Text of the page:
"GUTEN TAG," said four-year-old Joshua Taylor-Mannion, who knows his colours and numbers in German too. He is one of 24 pupils at Wybourn nursery in Sheffield who are taking part in an initiative to have every young person in the city speaking two languages by 2004.
The idea is part of the inner-city nursery curriculum and all children in their final term are entitled to be taught German. It is only a taste of the language, said teacher Lindsay Barron, but she has been overwhelmed by the children's enthusiasm.
Some parents too are attending German classes to keep up with their children. "I say 'Guten Tag' to my mum and kid her on and she asks me if what I say is right," said Joshua.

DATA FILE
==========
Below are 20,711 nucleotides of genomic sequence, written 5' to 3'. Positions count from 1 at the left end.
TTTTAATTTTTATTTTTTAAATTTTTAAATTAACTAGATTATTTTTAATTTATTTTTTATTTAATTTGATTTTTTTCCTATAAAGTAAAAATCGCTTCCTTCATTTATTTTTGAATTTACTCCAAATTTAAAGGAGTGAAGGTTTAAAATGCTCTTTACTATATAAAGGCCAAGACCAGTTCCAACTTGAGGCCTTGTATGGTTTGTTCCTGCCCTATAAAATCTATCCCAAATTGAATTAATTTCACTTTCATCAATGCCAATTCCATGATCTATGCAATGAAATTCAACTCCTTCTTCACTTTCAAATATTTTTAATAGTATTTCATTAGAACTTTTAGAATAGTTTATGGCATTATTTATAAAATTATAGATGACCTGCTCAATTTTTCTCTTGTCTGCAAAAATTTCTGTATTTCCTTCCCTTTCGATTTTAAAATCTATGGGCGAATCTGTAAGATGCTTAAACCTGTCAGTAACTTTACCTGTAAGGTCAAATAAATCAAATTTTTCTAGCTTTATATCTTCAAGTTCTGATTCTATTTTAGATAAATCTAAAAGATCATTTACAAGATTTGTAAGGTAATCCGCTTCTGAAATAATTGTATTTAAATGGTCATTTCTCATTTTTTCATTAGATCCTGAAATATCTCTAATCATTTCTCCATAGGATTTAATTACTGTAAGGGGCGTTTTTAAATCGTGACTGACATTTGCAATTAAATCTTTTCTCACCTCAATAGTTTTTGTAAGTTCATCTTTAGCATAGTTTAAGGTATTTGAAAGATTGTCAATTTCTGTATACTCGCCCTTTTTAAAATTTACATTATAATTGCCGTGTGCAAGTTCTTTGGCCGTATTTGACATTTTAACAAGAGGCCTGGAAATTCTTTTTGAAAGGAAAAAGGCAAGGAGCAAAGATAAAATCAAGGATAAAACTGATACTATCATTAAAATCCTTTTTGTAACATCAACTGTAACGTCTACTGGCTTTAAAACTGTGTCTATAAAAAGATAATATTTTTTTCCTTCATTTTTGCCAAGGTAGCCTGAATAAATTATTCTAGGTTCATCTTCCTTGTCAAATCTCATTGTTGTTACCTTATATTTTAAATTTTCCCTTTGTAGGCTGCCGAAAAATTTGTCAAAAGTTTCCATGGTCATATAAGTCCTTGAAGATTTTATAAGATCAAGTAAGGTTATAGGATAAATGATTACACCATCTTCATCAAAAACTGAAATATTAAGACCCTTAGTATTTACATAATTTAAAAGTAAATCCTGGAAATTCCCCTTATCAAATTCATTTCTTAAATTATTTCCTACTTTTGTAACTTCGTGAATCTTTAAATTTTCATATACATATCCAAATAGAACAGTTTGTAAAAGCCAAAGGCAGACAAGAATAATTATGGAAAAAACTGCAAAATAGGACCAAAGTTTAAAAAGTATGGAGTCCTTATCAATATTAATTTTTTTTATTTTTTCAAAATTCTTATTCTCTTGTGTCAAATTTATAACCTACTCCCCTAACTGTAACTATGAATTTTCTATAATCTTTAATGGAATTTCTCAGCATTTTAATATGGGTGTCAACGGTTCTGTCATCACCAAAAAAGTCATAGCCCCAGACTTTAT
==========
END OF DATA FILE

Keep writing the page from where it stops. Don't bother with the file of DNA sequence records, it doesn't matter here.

By the end of the term, most children should be able to locate Germany on a map or a globe, know how to say "I am calledI," "I live in Sheffield" and "I am four"; be able to count to 10, know the parts of the body and names of colours and say "Ich trage" (I am wearingI) and ask someone "How are you?". They learn how to reply appropriately as well as to sing "Happy Birthday" and other songs.
"Excellent," was the verdict of an inspection by the Office for Standards in Education at Wybourn earlier this year. It added that pupils who were about to move on were well-prepared for their primary education and had developed a lot.
The idea is part of Sheffield's Multilingual City Initiative which started in 1994 with the aim of encouraging every young person to be fluent in at least two languages within 10 years.
Nearly 60 languages are spoken in Sheffield schools and a council spokesperson said: "We hope to build on the experiences of our existing bilingual communities to promote bilingualism for all."